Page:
Tours by Megan: Or, How to Make your Friends Violently Ill in Just One Week!

These are my best friends from high school, Emily and Lauren:

Three weeks ago, they stumbled off of a terrible American Airlines flight and into the waiting arms of Rachel, for I was still in transit, somewhere between Portland and Dallas and Miami and Lima. I got home around 5 AM, climbed into my bed, and woke up four hours later to find the ladies standing in my courtyard, trying to decide whether it was a good idea or a bad idea to go exploring on their own.

And explore we did. In 10 days, we wandered around Pueblo Libre, Barranco, and El Centro; we saw Yuyachkani's new show and attended a video performance/party at elgalpon; we traveled to Nasca, Cuzco, and Machu Picchu by bus, train, plane, and several combis; and we ate cuy, camote chips, and cebiche (plus the occasional Esnickers). We also missed out on a lot of REM cycles. Lauren and I stayed up all night and spent a few hours waiting at a gas station, drinking chocolate milk, to catch our 4 AM bus to Nasca:

Then two days later we stumbled out of bed around 3:30 AM to hop a plane to Cuzco, where we stayed at the incredible Hospedaje Caith, part of Centro Yanapanakusun, a non-profit that works to support domestic workers' rights. Here's a non-profit that's doing something right: all proceeds from the hostal support their programs, which include a home for young women doing domestic work in Cuzco; a radical radio program run by the young women; outreach in and around Cuzco; workshops with domestic workers and employers; and other really cool organizing. If any of you, dear readers, find yourself planning a trip to Machu Picchu in the next few years, I highly recommend staying there.

Anyway, we spent two days exploring Cuzco, then we slept in until about 6 before taking the bus/train to Aguas Calientes, the somewhat sad tourist city at the base of Machu Picchu. It was overwhelming: Europeans and North Americans everywhere, Yale "study abroad" counselors trying to befriend us (trying to steal our artifacts, more like it), restaurant hosts and hostesses fighting for our patronage. Yeesh. But it turns out that Machu Picchu was worth it. I suppose this is why it's a wonder of the world:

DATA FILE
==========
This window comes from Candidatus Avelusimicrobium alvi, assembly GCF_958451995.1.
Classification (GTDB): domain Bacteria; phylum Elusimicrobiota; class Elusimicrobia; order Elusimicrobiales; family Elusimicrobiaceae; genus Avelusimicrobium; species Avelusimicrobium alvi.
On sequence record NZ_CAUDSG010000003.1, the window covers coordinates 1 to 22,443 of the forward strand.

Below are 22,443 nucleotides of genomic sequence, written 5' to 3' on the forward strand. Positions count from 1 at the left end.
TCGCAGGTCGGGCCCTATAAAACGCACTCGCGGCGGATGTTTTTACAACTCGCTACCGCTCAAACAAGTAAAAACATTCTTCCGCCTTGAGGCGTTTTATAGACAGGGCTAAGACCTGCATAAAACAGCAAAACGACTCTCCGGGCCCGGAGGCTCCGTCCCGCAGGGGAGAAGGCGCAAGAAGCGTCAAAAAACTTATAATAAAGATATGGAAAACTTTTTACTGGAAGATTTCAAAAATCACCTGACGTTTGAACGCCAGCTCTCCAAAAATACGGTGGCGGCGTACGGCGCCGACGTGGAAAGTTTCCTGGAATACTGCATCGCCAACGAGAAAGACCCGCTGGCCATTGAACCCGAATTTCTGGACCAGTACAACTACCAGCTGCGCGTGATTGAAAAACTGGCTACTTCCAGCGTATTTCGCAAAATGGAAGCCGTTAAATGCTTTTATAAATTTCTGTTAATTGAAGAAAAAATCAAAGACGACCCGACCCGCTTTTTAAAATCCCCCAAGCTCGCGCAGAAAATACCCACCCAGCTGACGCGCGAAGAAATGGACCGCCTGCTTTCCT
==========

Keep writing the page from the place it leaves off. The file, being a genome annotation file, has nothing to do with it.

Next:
The next day Rach and I got up at 3 AM to climb Machu Picchu in darkness and to get entrance stamps so we could go up Wayna Picchu. Clemente, a security guard at Machu Picchu who does this hike every morning (the bus costs $7 each way, which is a lot of money for a twenty-minute ride), offered to walk us up. It's a good thing he did: we were hiking by moonlight up hundreds and hundreds and hundreds of steps, and I'm not sure I could have done it if I hadn't been worried about making him late for work. He also regaled us with stories of weeping tourists who had lost their entrance passes, a story that we saw reenacted around 5:15 AM by a rather unfortunate British girl. Finally, a bit after 7 AM, we watched the sun rise over Machu Picchu. This was spectacular, even though we were sitting right in front of an Italian tour group whose guide was going on and on about the heroics of Hiram Bingham.

Also on this day, the Domestic Workers Bill of Rights was passed in the NY State Senate!!!

Finally, all those nights of sleeplessness plus a bad sunburn and a pussing toe took their toll: Emily and Lauren ended up sick in bed for our last day in Cuzco. Whoops. Sorry, guys!

Pobrecitas. Plus, they missed out on Corpus Cristi in Cuzco, in which they parade 15 saints around the central square, each saint accompanied by his or her own brass band and dancers:

On Corpus Cristi, it's also traditional to eat Chiri Uchu, or a cold plate of chicken, cuy, cornbread, seaweed, fish eggs, and corn. Yummm. Emily didn't seem to regret missing out on this one, though, and we brought Lauren a plate to eat in bed.

Then it was back to Lima via a long-delayed one-hour flight, made tolerable only by Lauren's sister's pub quizzes, and then the ladies flew back to the States. Now I'm in week two of Normal Life after a whole month of travelling. This is an interesting adjustment, but luckily the World Cup is around to keep me from being too productive. My roommates are divided: one for Argentina, one for Germany, a few indifferent. Personally, I'm going for the vuvuzelas.

So that was the trip. Lauren and Em, thanks for coming! Love you, ladies!


  1. OH GOD the World Cup. I love it. I don't know who I'm rooting for. Probably USA and Mexico as far as we can get and whoever I feel like rooting for in the current game. But I love it.

    I got sunburnt for it.

    Spain lost!! My world is rocked.

    (Also this is beautiful; I'm so excited to see your faces.)

  2. Good god, that little fried paw is terrifying.